Perceived allergy is much greater with 20 to 30% of people altering diets on the perception of food allergy (2,3). While there are hypotheses, the true mechanisms that drive tolerance and allergy remain elusive (4,5). As such, there is a growing need for improved diagnostics to clarify childhood food allergy and improve patient safety, concurrently decreasing the demand on limited public resources. This study will build on our recent work, which - for the first time - demonstrated the usefulness of non-invasive exhaled nitric oxide testing in reducing both cost and risk in the clinical diagnosis of peanut allergy, and expand its suitability to the most common food allergy in Australian children egg allergy.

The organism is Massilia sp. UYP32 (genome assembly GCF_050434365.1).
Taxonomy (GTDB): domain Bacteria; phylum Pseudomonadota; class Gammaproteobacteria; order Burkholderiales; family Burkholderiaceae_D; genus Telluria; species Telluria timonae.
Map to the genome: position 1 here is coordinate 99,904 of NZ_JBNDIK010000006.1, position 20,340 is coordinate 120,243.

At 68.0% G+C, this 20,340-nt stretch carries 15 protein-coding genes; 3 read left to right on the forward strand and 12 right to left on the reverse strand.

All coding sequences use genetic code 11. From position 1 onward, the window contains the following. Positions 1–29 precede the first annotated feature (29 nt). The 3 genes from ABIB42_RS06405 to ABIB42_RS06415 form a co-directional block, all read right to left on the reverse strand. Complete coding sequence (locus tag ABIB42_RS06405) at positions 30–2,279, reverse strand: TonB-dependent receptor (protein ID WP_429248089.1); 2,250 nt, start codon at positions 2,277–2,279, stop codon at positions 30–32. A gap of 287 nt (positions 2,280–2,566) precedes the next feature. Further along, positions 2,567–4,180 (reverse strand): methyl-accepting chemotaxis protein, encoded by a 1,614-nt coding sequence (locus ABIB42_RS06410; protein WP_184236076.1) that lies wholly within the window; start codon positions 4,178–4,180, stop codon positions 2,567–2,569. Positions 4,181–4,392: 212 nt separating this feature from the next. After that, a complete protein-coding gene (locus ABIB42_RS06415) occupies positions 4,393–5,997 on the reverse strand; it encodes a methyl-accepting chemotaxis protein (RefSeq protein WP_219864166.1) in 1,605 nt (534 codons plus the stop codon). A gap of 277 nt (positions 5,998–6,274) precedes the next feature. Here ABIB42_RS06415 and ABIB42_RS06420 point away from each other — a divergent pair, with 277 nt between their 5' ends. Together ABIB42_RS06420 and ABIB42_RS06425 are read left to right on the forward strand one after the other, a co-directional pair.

Six to eight percent of children suffer from clinically relevant food allergy and the prevalence is increasing worldwide(1-3).